Cases of a stress-related medical condition commonly known as broken heart syndrome that produces the same symptoms as a heart attack has doubled since the COVID-19 pandemic, according to a Cleveland Clinic study published July 9 in the medical journal JAMA Network Open.

The patients in the study at two Ohio hospitals did not have the coronavirus, nor did they show signs of coronary artery disease, leading researchers to attribute the chest pain and shortness of breath to “psychological, social and economic stress” from the pandemic.

The study, conducted from March 1 through April 30, included 258 patients with heart symptoms. The patients were compared with four control groups before the pandemic.

Takotsubo syndrome, or stress cardiomyopathy, as the condition is also known, weakens the heart muscle and can also swell the heart’s left ventricle. Patients usually recover in no more than a few weeks, but in rare cases, it can cause death. When actress Debbie Reynolds died in 2016, a day after the death of her actress-author daughter, Carrie Fisher, some medical experts suggested her death might have been caused by the syndrome.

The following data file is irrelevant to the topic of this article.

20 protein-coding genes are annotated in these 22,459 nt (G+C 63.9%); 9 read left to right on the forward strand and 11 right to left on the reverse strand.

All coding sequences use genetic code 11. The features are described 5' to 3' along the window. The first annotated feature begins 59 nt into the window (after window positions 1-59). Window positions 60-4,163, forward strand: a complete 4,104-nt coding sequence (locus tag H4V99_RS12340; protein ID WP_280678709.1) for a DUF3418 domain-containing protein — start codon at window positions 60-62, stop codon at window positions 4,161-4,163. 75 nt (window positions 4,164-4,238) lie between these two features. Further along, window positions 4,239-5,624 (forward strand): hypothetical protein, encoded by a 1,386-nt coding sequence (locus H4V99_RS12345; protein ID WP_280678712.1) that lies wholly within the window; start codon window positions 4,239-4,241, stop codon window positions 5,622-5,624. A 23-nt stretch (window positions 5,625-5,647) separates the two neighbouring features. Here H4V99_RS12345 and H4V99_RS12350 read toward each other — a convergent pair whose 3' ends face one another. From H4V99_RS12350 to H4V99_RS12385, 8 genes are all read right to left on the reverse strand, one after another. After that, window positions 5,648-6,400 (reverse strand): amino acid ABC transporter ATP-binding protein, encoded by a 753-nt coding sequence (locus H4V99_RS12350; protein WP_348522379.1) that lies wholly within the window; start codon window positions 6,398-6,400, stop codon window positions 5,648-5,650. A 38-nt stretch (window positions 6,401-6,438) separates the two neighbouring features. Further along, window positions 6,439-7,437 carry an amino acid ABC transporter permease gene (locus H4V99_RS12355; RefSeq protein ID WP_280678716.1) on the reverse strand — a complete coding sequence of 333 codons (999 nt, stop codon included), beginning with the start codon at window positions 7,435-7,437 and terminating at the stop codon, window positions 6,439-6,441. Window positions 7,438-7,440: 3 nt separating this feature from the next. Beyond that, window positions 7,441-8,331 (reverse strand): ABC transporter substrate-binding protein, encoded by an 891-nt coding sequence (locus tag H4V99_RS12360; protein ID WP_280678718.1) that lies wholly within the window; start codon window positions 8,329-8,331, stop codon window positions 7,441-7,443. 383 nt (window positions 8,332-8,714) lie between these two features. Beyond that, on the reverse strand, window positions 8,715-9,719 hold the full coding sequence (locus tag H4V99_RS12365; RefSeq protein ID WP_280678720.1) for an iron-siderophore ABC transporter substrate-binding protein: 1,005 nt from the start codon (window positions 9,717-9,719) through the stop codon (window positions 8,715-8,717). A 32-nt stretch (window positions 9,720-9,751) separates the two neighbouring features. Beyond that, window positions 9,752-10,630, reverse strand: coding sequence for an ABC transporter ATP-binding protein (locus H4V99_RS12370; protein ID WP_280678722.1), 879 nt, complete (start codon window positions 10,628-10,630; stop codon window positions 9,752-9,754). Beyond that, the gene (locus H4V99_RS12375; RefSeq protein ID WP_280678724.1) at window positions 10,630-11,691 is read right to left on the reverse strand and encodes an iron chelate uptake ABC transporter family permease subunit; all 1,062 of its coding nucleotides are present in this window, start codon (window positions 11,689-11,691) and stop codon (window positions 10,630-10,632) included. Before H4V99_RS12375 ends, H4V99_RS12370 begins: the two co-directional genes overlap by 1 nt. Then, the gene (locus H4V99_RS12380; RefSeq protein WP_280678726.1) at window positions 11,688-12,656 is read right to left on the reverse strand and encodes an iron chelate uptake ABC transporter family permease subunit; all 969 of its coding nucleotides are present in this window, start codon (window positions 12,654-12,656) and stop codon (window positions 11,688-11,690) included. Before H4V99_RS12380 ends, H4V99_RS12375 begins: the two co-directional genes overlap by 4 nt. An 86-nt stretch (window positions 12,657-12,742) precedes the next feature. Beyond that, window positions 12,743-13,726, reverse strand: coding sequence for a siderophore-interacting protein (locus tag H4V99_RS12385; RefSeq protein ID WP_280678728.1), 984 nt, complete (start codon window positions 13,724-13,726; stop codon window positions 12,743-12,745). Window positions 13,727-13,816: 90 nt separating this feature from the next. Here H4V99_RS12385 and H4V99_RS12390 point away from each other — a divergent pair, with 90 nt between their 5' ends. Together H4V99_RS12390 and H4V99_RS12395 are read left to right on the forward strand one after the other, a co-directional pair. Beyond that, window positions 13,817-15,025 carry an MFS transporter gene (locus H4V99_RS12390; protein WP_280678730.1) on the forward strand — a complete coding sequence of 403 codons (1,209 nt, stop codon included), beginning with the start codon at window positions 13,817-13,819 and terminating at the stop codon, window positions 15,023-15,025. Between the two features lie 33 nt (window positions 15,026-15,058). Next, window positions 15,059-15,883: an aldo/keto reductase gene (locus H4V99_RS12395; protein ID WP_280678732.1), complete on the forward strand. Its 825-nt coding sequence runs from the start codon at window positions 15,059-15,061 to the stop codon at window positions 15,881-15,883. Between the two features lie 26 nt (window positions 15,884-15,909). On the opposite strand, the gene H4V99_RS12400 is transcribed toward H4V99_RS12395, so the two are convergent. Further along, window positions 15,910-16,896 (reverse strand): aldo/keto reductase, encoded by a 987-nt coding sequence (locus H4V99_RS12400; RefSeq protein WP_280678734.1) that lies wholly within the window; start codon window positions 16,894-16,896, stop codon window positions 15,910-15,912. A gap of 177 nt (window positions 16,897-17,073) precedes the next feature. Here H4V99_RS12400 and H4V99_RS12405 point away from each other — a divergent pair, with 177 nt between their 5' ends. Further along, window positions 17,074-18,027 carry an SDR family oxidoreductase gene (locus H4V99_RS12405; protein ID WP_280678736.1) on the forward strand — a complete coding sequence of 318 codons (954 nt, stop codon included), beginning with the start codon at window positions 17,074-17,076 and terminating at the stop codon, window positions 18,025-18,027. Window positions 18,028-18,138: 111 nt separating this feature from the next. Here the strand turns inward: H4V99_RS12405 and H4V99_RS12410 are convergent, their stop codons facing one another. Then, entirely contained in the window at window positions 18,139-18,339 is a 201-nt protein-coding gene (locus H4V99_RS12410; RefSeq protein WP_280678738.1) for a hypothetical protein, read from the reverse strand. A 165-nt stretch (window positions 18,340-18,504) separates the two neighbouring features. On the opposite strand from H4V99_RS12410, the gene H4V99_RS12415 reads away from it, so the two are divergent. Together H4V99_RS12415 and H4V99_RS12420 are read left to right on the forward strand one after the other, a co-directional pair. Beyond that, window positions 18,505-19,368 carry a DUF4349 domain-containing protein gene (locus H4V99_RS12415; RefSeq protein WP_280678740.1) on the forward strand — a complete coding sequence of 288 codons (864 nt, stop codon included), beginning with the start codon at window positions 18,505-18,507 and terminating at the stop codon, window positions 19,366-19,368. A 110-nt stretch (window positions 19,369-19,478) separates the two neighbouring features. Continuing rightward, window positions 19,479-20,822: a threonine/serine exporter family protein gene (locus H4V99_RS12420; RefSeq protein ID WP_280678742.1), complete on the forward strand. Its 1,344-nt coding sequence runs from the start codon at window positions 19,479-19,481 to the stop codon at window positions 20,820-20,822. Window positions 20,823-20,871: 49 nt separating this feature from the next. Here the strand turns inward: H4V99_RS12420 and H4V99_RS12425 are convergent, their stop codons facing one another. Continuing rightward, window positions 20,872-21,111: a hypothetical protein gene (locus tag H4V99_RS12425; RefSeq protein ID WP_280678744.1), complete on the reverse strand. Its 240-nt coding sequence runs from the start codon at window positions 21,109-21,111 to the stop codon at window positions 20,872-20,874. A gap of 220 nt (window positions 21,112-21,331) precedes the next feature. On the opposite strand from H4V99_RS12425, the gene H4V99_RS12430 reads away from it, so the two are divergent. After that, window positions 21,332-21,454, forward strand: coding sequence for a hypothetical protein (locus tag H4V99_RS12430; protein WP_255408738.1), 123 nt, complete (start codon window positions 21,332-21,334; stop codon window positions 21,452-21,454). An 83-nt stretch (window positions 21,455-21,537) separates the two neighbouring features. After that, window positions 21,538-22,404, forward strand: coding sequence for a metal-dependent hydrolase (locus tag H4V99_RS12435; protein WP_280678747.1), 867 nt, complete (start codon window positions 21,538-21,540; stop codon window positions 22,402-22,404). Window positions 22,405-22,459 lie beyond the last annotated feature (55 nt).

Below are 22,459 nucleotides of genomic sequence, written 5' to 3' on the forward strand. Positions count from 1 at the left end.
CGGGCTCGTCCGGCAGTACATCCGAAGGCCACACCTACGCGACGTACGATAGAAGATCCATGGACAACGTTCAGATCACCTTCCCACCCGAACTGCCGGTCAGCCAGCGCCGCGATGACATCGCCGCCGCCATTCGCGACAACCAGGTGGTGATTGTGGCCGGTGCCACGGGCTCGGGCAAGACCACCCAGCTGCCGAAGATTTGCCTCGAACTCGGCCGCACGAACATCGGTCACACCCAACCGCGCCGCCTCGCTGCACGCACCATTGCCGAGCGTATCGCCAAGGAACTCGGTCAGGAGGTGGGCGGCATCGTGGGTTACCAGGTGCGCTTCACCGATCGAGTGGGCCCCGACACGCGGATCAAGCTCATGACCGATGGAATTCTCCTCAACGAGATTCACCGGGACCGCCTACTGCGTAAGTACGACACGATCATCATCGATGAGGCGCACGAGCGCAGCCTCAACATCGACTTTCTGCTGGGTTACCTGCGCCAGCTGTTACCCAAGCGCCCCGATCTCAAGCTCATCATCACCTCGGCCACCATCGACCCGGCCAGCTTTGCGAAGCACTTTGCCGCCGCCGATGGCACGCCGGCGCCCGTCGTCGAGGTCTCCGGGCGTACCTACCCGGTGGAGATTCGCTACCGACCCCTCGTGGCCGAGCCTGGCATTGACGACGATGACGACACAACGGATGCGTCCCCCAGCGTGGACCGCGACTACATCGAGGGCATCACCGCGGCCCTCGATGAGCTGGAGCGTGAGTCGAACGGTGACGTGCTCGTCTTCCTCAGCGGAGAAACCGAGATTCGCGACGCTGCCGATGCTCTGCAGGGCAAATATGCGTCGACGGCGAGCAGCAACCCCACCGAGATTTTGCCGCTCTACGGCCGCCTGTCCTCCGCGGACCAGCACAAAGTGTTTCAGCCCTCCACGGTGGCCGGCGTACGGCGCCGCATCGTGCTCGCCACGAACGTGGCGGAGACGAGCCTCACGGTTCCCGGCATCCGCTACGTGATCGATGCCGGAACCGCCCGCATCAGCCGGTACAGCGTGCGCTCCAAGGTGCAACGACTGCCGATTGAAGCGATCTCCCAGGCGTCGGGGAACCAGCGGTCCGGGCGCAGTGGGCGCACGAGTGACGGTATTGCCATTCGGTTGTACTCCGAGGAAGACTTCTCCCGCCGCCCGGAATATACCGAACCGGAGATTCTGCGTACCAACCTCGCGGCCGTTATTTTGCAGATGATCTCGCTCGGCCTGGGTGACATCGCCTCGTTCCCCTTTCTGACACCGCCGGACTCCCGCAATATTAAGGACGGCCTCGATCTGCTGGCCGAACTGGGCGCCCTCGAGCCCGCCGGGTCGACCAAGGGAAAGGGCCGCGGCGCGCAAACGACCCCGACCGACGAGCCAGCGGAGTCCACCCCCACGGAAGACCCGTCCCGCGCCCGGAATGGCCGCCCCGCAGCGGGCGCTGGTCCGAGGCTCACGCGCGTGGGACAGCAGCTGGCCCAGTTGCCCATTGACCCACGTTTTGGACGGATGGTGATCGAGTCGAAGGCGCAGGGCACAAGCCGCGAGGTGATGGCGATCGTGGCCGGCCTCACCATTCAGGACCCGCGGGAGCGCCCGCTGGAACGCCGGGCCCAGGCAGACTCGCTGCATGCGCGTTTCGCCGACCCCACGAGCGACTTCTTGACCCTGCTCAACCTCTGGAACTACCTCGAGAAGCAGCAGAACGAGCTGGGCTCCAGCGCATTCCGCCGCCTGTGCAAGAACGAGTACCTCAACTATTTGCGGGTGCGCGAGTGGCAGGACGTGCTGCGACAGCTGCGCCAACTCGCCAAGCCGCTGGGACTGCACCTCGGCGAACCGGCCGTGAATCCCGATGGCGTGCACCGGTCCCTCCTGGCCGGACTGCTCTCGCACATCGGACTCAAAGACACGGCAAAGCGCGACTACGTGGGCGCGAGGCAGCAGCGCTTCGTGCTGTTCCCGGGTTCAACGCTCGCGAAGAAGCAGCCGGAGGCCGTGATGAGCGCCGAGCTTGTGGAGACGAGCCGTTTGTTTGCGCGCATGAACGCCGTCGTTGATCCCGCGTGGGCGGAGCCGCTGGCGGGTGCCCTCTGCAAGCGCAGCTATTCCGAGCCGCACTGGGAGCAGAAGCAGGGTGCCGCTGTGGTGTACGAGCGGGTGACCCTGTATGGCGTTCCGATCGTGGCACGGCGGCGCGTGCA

For more information about broken heart syndrome, click here.

Not feeling well? Call your healthcare provider for guidance and try to avoid going directly to an emergency department or urgent care center, as this could increase the chances of the disease spreading.

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